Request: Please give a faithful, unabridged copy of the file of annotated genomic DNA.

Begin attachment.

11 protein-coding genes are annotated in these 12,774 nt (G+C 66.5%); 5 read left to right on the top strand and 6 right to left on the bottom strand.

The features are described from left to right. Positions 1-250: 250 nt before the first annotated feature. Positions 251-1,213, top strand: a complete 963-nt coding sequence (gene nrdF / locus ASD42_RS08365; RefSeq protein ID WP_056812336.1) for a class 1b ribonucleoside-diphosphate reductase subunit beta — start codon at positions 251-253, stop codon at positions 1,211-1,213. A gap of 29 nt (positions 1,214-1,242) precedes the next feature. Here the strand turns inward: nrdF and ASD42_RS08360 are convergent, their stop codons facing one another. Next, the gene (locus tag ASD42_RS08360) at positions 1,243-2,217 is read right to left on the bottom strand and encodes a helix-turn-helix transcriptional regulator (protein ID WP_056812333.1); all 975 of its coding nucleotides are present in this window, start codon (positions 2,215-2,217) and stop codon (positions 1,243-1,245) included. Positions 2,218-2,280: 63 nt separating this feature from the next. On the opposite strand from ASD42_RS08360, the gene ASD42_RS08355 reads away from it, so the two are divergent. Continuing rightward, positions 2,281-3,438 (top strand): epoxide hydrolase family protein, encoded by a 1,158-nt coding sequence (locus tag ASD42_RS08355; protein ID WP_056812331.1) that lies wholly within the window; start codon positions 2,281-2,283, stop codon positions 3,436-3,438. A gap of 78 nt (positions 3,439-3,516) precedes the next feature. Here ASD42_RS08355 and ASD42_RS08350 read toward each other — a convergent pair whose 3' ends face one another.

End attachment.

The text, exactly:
11 protein-coding genes are annotated in these 12,774 nt (G+C 66.5%); 5 read left to right on the top strand and 6 right to left on the bottom strand.

The features are described from left to right. Positions 1-250: 250 nt before the first annotated feature. Positions 251-1,213, top strand: a complete 963-nt coding sequence (gene nrdF / locus ASD42_RS08365; RefSeq protein ID WP_056812336.1) for a class 1b ribonucleoside-diphosphate reductase subunit beta — start codon at positions 251-253, stop codon at positions 1,211-1,213. A gap of 29 nt (positions 1,214-1,242) precedes the next feature. Here the strand turns inward: nrdF and ASD42_RS08360 are convergent, their stop codons facing one another. Next, the gene (locus tag ASD42_RS08360) at positions 1,243-2,217 is read right to left on the bottom strand and encodes a helix-turn-helix transcriptional regulator (protein ID WP_056812333.1); all 975 of its coding nucleotides are present in this window, start codon (positions 2,215-2,217) and stop codon (positions 1,243-1,245) included. Positions 2,218-2,280: 63 nt separating this feature from the next. On the opposite strand from ASD42_RS08360, the gene ASD42_RS08355 reads away from it, so the two are divergent. Continuing rightward, positions 2,281-3,438 (top strand): epoxide hydrolase family protein, encoded by a 1,158-nt coding sequence (locus tag ASD42_RS08355; protein ID WP_056812331.1) that lies wholly within the window; start codon positions 2,281-2,283, stop codon positions 3,436-3,438. A gap of 78 nt (positions 3,439-3,516) precedes the next feature. Here ASD42_RS08355 and ASD42_RS08350 read toward each other — a convergent pair whose 3' ends face one another.